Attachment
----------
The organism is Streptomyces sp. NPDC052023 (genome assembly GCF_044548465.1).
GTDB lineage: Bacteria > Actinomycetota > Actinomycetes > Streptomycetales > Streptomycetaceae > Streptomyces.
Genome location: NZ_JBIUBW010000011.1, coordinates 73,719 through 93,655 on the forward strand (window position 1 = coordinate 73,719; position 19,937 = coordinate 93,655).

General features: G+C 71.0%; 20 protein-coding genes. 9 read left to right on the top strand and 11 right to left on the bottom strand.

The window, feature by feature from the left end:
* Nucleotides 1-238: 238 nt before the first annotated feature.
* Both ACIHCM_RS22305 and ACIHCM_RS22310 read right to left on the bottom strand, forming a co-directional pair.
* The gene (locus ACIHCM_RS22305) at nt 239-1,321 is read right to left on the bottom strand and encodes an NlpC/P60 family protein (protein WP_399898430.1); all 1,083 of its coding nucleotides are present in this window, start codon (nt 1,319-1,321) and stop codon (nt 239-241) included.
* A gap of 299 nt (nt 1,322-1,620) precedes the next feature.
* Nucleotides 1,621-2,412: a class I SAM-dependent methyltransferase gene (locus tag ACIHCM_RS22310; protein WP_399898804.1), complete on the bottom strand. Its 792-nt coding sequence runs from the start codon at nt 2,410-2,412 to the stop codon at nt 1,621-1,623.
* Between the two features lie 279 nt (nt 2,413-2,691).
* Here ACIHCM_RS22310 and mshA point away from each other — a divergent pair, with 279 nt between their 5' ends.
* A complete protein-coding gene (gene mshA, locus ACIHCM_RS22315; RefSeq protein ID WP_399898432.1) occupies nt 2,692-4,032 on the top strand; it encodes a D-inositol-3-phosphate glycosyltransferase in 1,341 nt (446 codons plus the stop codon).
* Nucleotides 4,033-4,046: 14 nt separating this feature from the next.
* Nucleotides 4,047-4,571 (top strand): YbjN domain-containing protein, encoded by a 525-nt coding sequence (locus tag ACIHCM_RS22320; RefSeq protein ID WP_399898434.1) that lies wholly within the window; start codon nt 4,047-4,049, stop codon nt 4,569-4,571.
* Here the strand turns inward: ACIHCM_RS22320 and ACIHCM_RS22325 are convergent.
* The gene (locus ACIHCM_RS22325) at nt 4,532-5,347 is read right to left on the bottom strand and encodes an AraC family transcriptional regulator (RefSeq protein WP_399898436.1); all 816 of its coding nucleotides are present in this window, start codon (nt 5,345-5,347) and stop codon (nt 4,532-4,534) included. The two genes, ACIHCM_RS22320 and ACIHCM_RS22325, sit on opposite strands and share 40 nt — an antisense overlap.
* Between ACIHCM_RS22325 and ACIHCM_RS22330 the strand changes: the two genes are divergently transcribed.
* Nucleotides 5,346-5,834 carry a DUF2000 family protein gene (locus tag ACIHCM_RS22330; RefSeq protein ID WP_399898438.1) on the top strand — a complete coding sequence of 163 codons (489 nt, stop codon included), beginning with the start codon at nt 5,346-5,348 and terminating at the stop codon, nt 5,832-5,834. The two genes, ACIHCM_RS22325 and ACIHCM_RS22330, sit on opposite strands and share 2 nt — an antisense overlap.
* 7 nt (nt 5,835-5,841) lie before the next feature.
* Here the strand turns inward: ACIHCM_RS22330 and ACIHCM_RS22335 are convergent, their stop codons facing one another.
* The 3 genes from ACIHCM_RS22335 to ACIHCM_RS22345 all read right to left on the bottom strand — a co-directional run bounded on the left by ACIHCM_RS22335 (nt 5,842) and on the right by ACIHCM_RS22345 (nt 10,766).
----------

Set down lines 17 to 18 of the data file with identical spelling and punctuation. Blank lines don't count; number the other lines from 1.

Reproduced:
* The gene (locus ACIHCM_RS22325) at nt 4,532-5,347 is read right to left on the bottom strand and encodes an AraC family transcriptional regulator (RefSeq protein WP_399898436.1); all 816 of its coding nucleotides are present in this window, start codon (nt 5,345-5,347) and stop codon (nt 4,532-4,534) included. The two genes, ACIHCM_RS22320 and ACIHCM_RS22325, sit on opposite strands and share 40 nt — an antisense overlap.
* Between ACIHCM_RS22325 and ACIHCM_RS22330 the strand changes: the two genes are divergently transcribed.